Thanks to factors like more efficient manufacturing, 3-D printing and ecommerce platforms, mass customization—the production of products that meet individual tastes—has become more mainstream. Especially in the fashion category.
Much has been written about value exchange and the push-pull of consumers' willingness to give up personal info for personalization, offers or other supposed special treatment. At the minimum, a retailer should be able to discern and differentiate a consumer at some point during a shopping journey.
Everyone likes to feel special, even if that recognition comes in the form of exclusive retail offers. A recent survey found the majority of US internet users said an offer just for them is more important than a promotion sent to everyone, and 94% would take advantage of an offer that wasn’t made available to the public at large.
For many retailers, personalization is everything—especially since consumers have come to expect curated experiences throughout the shopping journey. But getting personalization right isn't as easy as it sounds. Just ask eBay.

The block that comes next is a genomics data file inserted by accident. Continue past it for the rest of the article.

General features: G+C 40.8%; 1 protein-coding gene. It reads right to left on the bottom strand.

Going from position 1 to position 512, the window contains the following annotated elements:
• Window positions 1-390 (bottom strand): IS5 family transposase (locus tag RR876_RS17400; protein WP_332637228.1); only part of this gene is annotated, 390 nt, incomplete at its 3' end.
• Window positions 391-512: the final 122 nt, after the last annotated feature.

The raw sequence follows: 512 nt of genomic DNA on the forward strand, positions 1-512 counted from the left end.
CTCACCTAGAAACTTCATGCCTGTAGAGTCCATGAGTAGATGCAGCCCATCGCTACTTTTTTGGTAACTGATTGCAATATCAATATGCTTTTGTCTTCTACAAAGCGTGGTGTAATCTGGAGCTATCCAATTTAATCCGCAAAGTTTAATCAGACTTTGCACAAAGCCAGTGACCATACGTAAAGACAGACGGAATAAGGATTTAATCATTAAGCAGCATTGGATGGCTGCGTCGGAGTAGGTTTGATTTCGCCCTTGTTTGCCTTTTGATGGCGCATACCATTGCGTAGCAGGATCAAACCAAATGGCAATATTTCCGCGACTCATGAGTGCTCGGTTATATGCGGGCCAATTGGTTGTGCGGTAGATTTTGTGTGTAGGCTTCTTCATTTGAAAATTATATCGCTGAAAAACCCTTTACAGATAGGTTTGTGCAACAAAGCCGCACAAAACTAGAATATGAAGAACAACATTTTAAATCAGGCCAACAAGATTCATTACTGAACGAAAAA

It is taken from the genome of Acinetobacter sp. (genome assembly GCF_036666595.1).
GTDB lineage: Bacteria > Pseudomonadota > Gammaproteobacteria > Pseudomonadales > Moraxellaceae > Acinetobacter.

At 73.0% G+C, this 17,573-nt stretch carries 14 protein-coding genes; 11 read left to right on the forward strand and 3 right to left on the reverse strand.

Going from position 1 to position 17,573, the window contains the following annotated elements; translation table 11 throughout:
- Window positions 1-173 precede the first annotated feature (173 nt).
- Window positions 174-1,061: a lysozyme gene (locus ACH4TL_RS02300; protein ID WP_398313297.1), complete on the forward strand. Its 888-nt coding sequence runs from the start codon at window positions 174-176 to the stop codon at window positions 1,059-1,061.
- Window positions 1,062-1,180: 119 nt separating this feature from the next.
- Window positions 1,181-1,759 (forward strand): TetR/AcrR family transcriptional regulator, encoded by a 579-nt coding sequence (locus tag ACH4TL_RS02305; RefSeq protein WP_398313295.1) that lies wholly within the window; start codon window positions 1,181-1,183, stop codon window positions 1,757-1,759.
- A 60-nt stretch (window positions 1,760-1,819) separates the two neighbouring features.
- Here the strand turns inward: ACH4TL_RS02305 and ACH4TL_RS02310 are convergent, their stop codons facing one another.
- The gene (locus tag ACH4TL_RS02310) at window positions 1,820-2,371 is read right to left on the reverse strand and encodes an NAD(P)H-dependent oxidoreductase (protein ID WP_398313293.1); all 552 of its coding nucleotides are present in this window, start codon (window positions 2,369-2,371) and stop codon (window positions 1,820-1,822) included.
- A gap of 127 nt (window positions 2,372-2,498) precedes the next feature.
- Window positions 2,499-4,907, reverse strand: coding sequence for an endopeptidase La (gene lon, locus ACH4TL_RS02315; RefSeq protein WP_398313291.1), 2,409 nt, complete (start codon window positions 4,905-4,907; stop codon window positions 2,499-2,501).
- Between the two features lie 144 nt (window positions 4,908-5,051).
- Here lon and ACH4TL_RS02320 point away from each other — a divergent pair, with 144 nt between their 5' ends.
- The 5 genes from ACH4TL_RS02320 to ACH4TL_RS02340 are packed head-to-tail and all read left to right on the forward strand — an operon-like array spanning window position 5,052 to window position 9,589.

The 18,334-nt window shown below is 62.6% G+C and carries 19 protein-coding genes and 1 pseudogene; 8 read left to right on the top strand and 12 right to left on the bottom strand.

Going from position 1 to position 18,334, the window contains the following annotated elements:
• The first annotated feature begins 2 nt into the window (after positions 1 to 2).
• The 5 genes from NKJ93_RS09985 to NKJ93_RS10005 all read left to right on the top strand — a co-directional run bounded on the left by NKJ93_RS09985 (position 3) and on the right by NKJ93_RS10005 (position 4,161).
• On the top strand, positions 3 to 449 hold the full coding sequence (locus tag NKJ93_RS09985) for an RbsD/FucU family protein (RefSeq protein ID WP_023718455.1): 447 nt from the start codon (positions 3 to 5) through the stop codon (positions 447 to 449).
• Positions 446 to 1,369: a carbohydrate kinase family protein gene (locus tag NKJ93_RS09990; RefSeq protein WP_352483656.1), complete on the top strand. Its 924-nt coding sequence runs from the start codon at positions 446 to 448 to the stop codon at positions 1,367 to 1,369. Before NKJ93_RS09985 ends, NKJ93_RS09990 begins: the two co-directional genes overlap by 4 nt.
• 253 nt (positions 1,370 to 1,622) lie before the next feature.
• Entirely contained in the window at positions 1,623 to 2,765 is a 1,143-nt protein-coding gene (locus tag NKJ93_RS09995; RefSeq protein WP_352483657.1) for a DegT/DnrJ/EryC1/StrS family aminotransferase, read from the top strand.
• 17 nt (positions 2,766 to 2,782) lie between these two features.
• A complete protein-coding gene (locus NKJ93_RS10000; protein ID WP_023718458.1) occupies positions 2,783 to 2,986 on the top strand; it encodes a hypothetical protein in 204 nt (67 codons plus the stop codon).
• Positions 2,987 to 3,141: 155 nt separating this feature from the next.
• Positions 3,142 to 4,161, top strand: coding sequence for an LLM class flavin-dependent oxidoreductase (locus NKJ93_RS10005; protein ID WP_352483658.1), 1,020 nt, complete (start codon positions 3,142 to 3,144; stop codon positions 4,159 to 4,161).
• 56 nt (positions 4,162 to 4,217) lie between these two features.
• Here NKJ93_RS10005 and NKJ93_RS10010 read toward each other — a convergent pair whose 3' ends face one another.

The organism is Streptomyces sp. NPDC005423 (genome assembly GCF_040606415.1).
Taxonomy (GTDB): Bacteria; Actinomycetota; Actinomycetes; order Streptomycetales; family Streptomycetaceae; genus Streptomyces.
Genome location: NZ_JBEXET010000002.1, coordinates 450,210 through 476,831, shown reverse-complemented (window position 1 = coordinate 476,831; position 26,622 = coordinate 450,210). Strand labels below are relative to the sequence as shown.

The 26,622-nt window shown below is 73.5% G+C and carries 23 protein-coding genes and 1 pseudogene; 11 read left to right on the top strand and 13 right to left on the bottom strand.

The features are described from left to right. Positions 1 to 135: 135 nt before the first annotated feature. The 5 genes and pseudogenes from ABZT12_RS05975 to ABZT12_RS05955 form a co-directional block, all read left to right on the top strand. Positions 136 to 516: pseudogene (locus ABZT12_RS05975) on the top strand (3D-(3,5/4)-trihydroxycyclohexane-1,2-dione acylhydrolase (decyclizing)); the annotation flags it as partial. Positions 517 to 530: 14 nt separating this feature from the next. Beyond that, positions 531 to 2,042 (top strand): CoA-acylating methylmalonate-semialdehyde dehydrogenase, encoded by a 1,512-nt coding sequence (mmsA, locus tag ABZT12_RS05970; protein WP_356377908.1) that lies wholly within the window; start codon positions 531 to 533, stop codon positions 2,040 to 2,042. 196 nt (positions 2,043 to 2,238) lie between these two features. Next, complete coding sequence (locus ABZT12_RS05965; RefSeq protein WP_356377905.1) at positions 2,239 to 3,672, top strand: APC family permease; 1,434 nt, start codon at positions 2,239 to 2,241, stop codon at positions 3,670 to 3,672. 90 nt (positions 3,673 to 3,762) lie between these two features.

Periscope By McKinsey’s latest findings suggest grocers and eateries may benefit from communicating with consumers in a personal way.
New data from Bazaarvoice points to an ongoing occurrence—consumers want personalization, but they are not necessarily experiencing it.
Many are more likely to share the basics, like their name and email address, than reveal their shopping preferences or interests.
For most US retailers, personalization capabilities are key to success, but data from RIS reveals many are still facing obstacles
A study from Accenture finds that some 41% of consumers say they stopped doing business with a company this year because of poor personalization experience and lack of trust for brands and retailers.
The fashion industry is in the doldrums, with store closings and bankruptcy filings from department stores and specialty retailers. But there’s one hip fashion that the industry is banking on: data.